- Journal Article
Plant growth depends on the diurnal regulation of cellular processes, but it is not well understood if and how transcriptional regulation controls diurnal fluctuations at the protein level. Here, we report a high‐resolution Arabidopsis thaliana (Arabidopsis) leaf rosette proteome acquired over a 12 hr light:12 hr dark diurnal cycle and the phosphoproteome immediately before and after the light‐to‐dark and dark‐to‐light transitions. We quantified nearly 5,000 proteins and 800 phosphoproteins, of which 288 fluctuated in their abundance and 226 fluctuated in their phosphorylation status. Of the phosphoproteins, 60% were quantified for changes in protein abundance. This revealed six proteins involved in nitrogen and hormone metabolism that had concurrent changes in both protein abundance and phosphorylation status. The diurnal proteome and phosphoproteome changes involve proteins in key cellular processes, including protein translation, light perception, photosynthesis, metabolism and transport. The phosphoproteome at the light–dark transitions revealed the dynamics at phosphorylation sites in either anticipation of or response to a change in light regime. Phosphorylation site motif analyses implicate casein kinase II and calcium/calmodulin‐dependent kinases among the primary light–dark transition kinases. The comparative analysis of the diurnal proteome and diurnal and circadian transcriptome established how mRNA and protein accumulation intersect in leaves during the diurnal cycle of the plant. Show more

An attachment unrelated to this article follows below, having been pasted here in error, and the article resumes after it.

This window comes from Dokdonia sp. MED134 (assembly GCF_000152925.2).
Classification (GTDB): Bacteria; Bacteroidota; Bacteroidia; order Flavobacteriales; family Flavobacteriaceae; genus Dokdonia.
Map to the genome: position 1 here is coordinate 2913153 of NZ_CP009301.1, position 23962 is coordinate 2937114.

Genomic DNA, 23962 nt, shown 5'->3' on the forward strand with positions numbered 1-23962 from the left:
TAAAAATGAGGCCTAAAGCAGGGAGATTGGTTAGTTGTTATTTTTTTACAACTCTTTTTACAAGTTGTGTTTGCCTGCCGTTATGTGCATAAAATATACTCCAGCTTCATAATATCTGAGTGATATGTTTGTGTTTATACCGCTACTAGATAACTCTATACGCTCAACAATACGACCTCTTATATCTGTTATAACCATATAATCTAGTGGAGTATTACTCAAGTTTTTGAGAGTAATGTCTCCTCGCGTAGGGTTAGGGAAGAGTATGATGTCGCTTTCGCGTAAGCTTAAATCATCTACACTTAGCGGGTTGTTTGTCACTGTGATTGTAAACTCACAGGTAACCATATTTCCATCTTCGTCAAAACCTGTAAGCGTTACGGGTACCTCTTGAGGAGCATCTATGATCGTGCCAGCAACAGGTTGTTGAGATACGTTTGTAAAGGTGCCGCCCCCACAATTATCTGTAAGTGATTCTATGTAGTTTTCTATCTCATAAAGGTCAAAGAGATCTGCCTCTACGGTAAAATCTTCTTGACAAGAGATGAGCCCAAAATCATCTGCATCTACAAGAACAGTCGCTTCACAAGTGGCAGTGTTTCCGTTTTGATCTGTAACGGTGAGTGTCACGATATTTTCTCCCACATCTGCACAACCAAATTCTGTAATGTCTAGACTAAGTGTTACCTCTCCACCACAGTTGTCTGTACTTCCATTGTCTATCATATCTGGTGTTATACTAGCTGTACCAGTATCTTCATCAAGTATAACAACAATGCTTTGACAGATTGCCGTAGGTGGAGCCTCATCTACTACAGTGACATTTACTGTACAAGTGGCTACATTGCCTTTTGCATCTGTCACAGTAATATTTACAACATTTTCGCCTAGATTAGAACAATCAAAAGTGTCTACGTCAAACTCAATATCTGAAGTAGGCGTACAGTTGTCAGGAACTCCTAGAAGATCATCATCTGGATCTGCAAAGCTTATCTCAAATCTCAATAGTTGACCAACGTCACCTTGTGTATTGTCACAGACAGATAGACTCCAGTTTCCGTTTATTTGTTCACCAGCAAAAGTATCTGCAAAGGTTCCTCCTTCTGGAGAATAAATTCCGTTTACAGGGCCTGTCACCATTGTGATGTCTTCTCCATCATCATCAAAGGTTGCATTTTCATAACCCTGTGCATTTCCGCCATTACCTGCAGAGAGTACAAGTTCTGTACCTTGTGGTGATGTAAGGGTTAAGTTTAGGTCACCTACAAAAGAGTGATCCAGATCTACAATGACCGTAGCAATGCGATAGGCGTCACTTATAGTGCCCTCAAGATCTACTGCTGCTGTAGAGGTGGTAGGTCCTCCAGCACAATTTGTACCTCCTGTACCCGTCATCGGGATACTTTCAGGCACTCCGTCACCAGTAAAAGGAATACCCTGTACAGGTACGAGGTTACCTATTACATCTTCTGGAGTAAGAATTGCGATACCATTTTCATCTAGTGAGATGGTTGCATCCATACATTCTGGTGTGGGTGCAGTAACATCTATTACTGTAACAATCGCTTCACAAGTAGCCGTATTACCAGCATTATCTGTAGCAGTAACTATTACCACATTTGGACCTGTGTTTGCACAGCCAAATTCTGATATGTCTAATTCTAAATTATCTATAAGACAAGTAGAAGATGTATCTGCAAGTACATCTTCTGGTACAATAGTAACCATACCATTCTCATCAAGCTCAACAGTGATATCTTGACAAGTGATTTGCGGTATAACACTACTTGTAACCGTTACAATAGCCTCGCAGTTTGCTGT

Journal / seriesPlant, Cell & Environment
Pages / Article No.
SubjectArabidopsis thaliana; Diurnal cycle; Quantitative proteomics
Organisational unit02207 - Functional Genomics Center Zurich / Functional Genomics Center Zurich
03554 - Gruissem, Wilhelm / Gruissem, Wilhelm
MoreShow all metadata